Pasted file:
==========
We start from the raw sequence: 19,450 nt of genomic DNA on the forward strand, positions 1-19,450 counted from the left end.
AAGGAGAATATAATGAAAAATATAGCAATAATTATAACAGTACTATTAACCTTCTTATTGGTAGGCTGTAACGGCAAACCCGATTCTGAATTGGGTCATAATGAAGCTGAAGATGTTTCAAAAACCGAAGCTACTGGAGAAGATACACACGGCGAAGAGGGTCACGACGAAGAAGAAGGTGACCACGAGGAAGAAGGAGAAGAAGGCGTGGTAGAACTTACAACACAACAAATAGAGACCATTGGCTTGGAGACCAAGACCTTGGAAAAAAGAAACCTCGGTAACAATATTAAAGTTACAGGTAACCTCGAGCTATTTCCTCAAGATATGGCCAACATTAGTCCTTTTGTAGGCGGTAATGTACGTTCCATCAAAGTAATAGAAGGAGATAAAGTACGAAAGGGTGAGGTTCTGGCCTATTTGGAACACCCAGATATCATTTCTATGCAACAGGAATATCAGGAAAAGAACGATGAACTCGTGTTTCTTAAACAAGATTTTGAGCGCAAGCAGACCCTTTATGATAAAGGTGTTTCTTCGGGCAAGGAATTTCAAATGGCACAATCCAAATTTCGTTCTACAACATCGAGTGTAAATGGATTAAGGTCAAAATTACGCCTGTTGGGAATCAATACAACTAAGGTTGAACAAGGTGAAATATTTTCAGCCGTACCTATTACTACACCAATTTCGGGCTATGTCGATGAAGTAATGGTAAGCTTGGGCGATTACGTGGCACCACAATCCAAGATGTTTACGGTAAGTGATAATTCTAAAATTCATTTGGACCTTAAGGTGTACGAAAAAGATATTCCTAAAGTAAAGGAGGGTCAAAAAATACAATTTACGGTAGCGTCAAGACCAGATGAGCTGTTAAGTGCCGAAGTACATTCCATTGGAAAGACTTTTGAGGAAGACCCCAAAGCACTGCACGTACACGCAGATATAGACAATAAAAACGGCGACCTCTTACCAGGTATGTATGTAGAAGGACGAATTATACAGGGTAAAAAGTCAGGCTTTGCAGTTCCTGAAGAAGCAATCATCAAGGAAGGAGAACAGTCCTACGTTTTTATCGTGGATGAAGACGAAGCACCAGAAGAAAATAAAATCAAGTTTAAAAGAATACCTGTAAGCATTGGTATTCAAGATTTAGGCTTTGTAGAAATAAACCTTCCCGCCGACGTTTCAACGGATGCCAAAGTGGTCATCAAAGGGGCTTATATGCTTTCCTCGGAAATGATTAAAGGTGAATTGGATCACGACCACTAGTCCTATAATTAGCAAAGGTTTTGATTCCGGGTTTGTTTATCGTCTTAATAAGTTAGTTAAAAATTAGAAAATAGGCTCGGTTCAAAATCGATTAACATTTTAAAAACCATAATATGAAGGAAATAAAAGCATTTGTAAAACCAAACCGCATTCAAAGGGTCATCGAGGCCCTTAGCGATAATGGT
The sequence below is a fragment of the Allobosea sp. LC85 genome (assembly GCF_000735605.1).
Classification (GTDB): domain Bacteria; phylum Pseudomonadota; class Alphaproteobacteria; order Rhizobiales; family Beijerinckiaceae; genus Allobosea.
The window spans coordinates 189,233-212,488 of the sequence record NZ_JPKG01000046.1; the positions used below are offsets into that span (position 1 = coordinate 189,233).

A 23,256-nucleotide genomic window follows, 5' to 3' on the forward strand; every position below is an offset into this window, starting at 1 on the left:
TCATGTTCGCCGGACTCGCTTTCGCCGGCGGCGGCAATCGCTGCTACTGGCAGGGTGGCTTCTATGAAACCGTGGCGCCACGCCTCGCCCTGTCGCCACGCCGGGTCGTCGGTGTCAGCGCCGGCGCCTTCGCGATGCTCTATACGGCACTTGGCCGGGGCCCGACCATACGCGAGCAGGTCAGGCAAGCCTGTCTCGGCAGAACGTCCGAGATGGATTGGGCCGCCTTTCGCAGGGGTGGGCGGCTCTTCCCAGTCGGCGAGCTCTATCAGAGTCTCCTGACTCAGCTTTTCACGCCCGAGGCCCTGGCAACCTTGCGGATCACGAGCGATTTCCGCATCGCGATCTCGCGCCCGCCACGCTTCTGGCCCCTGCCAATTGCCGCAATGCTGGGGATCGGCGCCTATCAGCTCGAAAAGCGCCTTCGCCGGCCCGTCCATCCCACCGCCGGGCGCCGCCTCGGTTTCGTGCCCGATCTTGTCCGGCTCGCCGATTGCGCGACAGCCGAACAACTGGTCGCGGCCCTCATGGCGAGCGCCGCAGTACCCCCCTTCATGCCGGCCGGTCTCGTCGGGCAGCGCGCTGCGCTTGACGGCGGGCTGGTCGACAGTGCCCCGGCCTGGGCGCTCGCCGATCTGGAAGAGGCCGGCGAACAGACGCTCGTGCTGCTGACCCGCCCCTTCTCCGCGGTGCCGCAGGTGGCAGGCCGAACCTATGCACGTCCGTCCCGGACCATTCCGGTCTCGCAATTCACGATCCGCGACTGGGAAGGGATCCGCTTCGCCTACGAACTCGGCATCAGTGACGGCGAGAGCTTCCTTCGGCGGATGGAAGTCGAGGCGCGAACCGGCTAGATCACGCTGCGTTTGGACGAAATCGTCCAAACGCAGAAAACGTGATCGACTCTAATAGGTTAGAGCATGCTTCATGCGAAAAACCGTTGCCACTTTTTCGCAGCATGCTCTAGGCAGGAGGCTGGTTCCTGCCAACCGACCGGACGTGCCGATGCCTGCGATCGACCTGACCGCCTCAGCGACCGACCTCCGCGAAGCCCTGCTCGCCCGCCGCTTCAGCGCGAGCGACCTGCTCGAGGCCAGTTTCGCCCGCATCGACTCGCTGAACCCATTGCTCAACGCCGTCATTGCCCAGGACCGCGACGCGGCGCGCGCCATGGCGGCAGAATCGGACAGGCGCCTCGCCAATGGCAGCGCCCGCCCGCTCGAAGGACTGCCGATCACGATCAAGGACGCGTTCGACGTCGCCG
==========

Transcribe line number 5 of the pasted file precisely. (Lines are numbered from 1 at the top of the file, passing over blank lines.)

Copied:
The window spans coordinates 189,233-212,488 of the sequence record NZ_JPKG01000046.1; the positions used below are offsets into that span (position 1 = coordinate 189,233).